RE: Manifying glass...
By tuteja1986 on 7/17/2006 9:55:15 AM , Rating: 2
I didn't have to beg , steal or buy at a crazy price ;( ... For some reason i got a package with Intel Core 2 E6600 with Intel D975XBX motherboard mailed to my house. I was confused and shocked, as I don’t work at my old place where I got engineer sample but they may still have me down their list. Anyways I was going to replace my Main Computer's Motherboard and CPU to accommodate the new goodies i got but then i decide it to build a new Computer so i went to local comp shop and bought so new parts. I call this computer Panther V as it was the best Tank of WW2.

RE: Manifying glass...
By creathir on 7/17/2006 6:01:10 PM , Rating: 2
Thats a great story.

- Creathir

By Alaa on 7/17/2006 3:47:26 AM , Rating: 1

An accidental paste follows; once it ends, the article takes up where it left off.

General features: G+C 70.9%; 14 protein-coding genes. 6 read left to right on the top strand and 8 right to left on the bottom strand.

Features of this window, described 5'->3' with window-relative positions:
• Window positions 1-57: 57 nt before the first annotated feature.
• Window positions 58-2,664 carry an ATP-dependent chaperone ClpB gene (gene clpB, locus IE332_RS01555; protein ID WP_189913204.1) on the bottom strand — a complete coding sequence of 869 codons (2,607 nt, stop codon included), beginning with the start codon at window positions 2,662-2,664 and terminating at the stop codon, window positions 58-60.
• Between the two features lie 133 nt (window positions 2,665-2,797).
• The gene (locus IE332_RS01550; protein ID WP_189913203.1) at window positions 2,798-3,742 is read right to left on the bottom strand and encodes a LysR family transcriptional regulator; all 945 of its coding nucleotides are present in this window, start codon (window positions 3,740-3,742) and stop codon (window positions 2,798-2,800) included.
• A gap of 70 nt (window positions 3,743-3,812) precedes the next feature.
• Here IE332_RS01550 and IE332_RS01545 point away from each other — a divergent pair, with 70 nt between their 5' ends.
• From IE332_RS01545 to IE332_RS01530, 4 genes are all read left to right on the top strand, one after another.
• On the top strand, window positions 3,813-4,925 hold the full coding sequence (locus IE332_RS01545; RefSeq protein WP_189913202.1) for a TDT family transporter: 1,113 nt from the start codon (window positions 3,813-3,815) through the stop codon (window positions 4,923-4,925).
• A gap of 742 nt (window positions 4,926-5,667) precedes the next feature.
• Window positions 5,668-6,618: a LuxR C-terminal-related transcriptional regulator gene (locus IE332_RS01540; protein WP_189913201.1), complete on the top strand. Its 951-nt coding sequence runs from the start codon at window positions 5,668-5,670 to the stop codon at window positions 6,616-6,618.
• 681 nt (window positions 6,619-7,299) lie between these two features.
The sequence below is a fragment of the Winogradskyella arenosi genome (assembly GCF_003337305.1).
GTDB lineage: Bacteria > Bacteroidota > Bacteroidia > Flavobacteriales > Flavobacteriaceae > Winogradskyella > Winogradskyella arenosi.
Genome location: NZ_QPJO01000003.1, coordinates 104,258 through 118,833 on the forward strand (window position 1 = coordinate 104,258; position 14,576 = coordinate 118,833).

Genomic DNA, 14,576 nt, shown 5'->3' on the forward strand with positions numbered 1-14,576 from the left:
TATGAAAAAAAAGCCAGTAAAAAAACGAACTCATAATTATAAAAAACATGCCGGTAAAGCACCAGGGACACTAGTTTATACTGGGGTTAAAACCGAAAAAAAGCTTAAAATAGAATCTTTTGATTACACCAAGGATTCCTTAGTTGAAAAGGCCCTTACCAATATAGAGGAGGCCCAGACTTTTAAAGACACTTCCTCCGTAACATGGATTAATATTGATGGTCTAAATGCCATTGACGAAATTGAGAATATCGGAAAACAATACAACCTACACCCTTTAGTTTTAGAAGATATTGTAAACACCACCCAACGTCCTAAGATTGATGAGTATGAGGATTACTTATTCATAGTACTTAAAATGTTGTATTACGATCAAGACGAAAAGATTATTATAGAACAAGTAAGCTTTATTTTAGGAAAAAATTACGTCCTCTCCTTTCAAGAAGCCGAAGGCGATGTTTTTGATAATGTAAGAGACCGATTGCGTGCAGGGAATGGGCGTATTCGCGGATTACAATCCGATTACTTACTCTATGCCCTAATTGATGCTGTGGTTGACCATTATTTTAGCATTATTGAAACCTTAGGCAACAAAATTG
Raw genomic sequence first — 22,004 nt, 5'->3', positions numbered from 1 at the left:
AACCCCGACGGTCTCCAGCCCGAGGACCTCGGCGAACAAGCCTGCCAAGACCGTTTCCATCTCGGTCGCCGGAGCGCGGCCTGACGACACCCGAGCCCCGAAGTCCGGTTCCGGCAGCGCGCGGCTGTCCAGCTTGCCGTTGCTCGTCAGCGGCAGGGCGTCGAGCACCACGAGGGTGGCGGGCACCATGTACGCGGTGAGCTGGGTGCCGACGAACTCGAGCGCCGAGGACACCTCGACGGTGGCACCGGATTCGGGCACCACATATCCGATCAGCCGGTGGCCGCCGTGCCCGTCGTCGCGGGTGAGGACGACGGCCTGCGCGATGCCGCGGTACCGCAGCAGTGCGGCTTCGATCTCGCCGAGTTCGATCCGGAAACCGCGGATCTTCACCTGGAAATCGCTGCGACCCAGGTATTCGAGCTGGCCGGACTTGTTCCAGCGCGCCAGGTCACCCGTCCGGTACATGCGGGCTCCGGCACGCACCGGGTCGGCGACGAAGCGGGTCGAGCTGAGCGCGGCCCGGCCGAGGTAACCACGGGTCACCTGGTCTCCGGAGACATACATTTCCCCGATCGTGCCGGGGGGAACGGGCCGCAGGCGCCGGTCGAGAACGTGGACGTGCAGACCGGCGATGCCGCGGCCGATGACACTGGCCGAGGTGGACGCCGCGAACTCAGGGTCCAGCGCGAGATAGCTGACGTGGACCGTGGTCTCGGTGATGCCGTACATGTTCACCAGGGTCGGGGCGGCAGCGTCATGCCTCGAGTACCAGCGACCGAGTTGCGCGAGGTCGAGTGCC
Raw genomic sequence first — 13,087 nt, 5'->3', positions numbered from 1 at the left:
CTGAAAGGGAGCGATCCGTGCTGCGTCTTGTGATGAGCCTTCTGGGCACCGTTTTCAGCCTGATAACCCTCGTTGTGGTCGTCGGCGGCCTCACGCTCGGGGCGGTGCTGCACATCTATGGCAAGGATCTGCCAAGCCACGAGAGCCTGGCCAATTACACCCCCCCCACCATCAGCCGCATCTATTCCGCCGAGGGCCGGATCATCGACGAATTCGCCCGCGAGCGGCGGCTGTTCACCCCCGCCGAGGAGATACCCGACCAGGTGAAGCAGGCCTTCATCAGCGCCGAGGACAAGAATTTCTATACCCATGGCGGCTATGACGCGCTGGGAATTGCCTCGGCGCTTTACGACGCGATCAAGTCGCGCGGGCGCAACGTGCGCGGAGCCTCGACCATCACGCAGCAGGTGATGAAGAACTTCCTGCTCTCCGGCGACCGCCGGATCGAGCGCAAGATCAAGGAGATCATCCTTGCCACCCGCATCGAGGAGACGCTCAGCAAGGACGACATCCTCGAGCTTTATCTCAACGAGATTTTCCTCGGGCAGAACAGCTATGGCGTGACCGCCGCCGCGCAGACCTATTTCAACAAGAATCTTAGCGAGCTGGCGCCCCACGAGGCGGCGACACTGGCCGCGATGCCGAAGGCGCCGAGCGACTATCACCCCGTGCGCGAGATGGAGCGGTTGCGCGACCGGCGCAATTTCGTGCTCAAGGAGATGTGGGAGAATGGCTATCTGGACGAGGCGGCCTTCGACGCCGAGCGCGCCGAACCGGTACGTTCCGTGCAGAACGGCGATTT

gr8 concerned about the temp problems more than anything since i live in Egypt which may cause problems!

RE: thermal
By Tyler 86 on 7/17/2006 6:08:27 AM , Rating: 2
While your worries are warranted, relax...

They cook the chips at over a sweltering 40C (104F) room temperatures with the heatsinks they're distributed with to make sure they work... to make sure they aren't damaged.

Quality assurance, and what not..

If you ever used a Pentium 4 or Athlon 64 in the same environment, you probably won't have any problem.
They have thermal throttling in place 'just incase'.

The article mentions the temperatures are at 66C (150F)
For the Pentium 4 & Pentium D...
The thermal throttling kicks in at 75C (167F)
The thermal shut-off for most motherboards (can be disabled) kicks in at 80C (176F)
The processor can still operate in a throttled state at 105C (212F), maybe even 120C (248F).

Unless you live in Microwave Oven, Egypt, ofcourse...